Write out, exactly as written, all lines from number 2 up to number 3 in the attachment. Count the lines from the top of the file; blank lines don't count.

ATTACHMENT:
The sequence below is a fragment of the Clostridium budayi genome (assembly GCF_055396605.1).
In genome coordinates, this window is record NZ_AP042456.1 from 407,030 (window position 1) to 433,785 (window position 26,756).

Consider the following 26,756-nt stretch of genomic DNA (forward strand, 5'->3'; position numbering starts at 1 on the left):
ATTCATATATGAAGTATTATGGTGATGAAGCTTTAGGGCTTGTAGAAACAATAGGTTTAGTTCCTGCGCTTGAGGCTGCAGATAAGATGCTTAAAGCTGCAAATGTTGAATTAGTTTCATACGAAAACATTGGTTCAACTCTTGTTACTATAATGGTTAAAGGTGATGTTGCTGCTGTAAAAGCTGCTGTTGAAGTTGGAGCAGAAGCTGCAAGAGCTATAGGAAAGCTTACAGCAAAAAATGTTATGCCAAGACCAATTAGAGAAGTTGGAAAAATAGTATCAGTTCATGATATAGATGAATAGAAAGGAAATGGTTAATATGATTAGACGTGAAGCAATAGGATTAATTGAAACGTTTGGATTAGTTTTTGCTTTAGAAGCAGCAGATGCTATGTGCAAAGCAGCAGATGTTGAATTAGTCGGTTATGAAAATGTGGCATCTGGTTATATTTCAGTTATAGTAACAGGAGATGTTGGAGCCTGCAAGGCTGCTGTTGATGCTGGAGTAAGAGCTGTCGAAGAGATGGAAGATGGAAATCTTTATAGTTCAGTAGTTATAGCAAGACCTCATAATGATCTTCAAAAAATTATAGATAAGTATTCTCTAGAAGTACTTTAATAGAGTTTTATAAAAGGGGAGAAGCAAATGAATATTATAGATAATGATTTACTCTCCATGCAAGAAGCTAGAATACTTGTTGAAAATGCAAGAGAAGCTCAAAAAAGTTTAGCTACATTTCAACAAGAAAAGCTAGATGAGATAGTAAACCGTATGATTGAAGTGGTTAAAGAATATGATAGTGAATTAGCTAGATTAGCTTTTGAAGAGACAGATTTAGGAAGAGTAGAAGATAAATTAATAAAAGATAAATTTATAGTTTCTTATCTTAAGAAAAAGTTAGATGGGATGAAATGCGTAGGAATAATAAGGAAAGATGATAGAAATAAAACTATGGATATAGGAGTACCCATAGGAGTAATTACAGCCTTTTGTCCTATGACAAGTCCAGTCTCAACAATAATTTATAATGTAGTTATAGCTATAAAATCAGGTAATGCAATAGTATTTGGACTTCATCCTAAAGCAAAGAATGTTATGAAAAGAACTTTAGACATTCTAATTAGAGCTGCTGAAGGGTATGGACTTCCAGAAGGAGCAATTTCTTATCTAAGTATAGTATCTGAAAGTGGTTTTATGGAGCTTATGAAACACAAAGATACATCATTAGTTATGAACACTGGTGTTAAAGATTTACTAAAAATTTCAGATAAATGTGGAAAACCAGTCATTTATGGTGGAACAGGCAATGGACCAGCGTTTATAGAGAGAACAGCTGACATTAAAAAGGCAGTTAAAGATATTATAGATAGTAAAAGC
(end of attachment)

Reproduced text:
In genome coordinates, this window is record NZ_AP042456.1 from 407,030 (window position 1) to 433,785 (window position 26,756).

Consider the following 26,756-nt stretch of genomic DNA (forward strand, 5'->3'; position numbering starts at 1 on the left):